# long from byte - one substracted?

Hi,

I’m getting crazy, just getting some bytes into an unsigned long;

simple code:

``````void setup() {
Serial.begin(115200);
byte test[] = { 0x0, 0x69, 0xA8, 0xC4 };
unsigned long long1;
long1 = (test << 8) + test;
Serial.print(long1,HEX); //gives 0x69, right
long1 <<= 16;
long1 += (test << 8) + test;
Serial.println();
Serial.print(long1,HEX); //gives 0x68A8C4, wrong
}

void loop() {}
``````

Getting 0x68A8C4 where it should read 0x69A8C4

I guess doing something fully wrong here, so whats the “right” way to put 4 bytes into a unsigned long ?

TIA,

Michael

I guess doing something fully wrong here, so whats the "right" way to put 4 bytes into a unsigned long?

Bitwise-or.

Put a serial print in betweeen these

long1 <<= 16;
long1 += (test << 8) + test;

see if the first shift is working.
may have to change that to
long1 = long1<<16;

I don’t see triple character operators on the reference page.

It's the long way home...

``````void setup() {
Serial.begin(115200);
byte test[] = { 0x0, 0x69, 0xA8, 0xC4 };
unsigned long long1;
longl = longl * 0x100;    // shift
longl = longl + test;  // load
longl = longl * 0x100;    // shift
longl = longl + test;  // load
longl = longl * 0x100;    // shift
longl = longl + test;  // load
Serial.print(long1,HEX);
}
``````
``````long1 = (test << 8) + test;
``````

My guess is that test is somehow being interpreted as -0x58 rather than as 0xA8.

Why such longwindednessocity?

``````void setup() {
Serial.begin(115200);
byte test[] = { 0x0, 0x69, 0xA8, 0xC4 };
unsigned long long1 = (unsigned long)test << 24 | (unsigned long)test << 16 | (unsigned long)test << 8 | (unsigned long)test;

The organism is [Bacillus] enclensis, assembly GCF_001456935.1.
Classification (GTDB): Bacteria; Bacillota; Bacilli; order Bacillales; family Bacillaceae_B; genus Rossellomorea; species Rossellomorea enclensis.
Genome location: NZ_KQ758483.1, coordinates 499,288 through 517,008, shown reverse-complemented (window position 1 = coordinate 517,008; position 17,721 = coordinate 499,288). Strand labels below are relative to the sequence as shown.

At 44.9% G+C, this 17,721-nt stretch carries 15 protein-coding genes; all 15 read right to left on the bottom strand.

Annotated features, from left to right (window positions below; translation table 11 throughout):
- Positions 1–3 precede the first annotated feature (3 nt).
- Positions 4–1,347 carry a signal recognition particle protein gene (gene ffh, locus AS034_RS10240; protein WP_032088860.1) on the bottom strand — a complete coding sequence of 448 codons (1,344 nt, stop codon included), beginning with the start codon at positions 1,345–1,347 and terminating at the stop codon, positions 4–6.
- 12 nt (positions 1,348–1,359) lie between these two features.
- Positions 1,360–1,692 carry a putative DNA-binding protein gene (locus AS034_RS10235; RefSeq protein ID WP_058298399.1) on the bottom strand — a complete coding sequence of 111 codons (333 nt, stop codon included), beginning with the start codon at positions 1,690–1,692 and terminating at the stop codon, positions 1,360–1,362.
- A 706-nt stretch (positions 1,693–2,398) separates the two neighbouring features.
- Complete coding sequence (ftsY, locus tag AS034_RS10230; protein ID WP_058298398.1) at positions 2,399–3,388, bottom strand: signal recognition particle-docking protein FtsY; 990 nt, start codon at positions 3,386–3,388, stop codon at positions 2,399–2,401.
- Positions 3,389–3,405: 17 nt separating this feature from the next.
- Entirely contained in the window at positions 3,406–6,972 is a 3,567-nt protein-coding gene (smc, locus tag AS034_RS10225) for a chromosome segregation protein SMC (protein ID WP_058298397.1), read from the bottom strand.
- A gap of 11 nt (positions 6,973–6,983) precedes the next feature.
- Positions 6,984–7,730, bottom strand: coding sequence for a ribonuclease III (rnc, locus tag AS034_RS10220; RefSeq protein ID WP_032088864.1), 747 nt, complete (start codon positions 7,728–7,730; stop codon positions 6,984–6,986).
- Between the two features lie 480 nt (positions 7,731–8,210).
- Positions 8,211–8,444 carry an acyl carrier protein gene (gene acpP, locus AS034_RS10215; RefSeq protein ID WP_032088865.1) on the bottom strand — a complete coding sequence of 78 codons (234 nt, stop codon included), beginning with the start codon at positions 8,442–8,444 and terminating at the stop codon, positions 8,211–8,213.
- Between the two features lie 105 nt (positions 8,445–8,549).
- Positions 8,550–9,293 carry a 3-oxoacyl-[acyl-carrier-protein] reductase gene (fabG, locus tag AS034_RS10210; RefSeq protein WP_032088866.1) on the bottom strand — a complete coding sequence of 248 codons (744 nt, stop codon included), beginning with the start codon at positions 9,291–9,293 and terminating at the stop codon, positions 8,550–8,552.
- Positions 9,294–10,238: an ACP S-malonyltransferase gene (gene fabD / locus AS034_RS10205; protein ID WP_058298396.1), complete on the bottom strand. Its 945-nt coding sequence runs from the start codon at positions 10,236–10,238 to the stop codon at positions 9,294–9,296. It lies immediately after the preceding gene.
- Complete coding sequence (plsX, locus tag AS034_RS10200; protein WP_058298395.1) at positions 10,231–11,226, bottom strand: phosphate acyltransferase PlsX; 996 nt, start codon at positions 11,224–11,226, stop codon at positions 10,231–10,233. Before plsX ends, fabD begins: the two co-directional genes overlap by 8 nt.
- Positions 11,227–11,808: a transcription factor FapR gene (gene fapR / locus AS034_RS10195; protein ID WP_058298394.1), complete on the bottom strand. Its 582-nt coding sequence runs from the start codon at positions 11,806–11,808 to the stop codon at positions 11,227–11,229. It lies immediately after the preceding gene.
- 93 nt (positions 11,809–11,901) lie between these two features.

Serial.println(long1, HEX);
}

void loop()
{
}
``````

Well, thanks ;)

Both variants, loading/shifting 1by1 (painfully long) and casting+shifting+or each single byte works. So far I thought when I shift 8 bits left and they fit into the register/variable, I always get 8 bits and not 8bit -1 on LSb :astonished: Now I'm just curious about the "why" and mainly how to avoid such a strange behavior in general. Casting every byte on every line before doing math with long? Are uint16 also prone to such weirdness when not explicit casted(?)

Michael

You need to type cast the byte values that you are attempting to left shift. Like this:

``````void setup() {
Serial.begin(115200);
byte test[] = { 0x0, 0x69, 0xA8, 0xC4 };
unsigned long long1;
long1 = ((unsigned int)test << 8) + test;
Serial.print(long1,HEX); //gives 0x69, right
long1 <<= 16;
long1 += ((unsigned int)test << 8) + test;
Serial.println();
Serial.print(long1,HEX); //gives 0x68A8C4, wrong
}

void loop() {}
``````

Adding works, but bitwise OR is better(more clear) as somebody else already said.

Love a little code golf. This problem can be worked without any arithmetic using a C union to allow two views of the same static memory:

``````union {
long thelong;
byte thebytes;
} u;

void setup() {
Serial.begin(57600);
}

void loop() {
u.thebytes = 0x00;
u.thebytes = 0x69;
u.thebytes = 0xa8;
u.thebytes = 0xc4;
Serial.print(u.thelong, HEX);
delay(10000);
}
``````

Prints 69A8C4

-br

The problem lies here:

``````  long1 += (test << 8) + test;
``````

The right hand side is an integer whose hex value is 0xA8C4 but as a signed 16-bit integer it is -22332. Because it is being added to the long integer, it is first sign extended to make it 0xFFFFA8C4. Adding that to 0x00690000 gives 0x0068A8C4.

Pete

majenko: Why such longwindednessocity?

I do it that way, basically, but not so chunky as that. I thought I would stay with the OP's paradigm.

afremont: Adding works, but bitwise OR is better(more clear) as somebody else already said.

A shift left is multiplying said number by 2^n (where n is the number of bits to go left).

That and seeing the solution didn't involve using the slider bar. :)